Most people would feel a great loss if elephants, rhinos, or gorillas were to become extinct, but would we willingly move our families, change our means of earning a living, and disrupt our culture to prevent their extinction? People living in rural Africa are being asked to do just this by the world community. The Myth of Wild Africa explores a joint African/Western approach to conservation with the goal of returning control to the African nations.
Jonathan S. Adams is a conservationist and writer living in Washington, D.C. Thomas O. McShane is program officer for Africa in the World Wide Fund for Nature.
"The vital position of Africans in effective conservation has not been well described for the Western public, and The Myth of Wild Africa takes an important step in redressing this lack of understanding. For anyone interested in the realities of conservation, it is a book well worth reading."—Dr. Amy Vedder, Biodiversity Program Coordinator,Wildlife Conservation Society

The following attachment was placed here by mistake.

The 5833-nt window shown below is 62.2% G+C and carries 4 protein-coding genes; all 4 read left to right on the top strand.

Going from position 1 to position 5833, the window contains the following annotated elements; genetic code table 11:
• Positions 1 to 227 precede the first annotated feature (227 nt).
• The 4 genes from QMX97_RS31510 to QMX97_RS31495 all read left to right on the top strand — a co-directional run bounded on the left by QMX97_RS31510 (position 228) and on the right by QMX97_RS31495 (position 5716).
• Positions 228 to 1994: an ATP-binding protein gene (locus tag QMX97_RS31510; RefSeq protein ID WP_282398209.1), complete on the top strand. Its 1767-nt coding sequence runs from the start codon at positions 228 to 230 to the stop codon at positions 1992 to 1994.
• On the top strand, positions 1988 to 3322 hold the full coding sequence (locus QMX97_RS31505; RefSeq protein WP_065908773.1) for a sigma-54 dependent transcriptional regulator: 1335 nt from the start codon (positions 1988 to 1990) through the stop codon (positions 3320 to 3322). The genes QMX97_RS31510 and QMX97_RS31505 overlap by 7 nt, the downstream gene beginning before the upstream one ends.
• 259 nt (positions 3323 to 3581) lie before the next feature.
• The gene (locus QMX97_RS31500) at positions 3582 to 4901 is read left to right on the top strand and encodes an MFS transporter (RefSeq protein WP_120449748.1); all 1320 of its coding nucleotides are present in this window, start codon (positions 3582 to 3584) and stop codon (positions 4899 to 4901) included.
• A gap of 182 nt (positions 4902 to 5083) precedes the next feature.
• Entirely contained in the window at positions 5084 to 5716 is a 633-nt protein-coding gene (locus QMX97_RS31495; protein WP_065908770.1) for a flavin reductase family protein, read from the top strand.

"A thoughtful and important examination of . . . the fatal fallacies of old-style conservation. The relationship between wildlife and people in Africa is as old as our species itself. The future of both must be taken into account together. Required reading for anyone who has ever cared about one or the other."—Thomas E. Lovejoy, Assistant Secretary for External Affairs, Smithsonian Institution
"I've never read any single other volume that has had as much impact on the problems, politics, and policies—and possible solution—of conservation in Africa."—Gary C. Clarke, Director Emeritus, Topeka, Kansas Zoological Park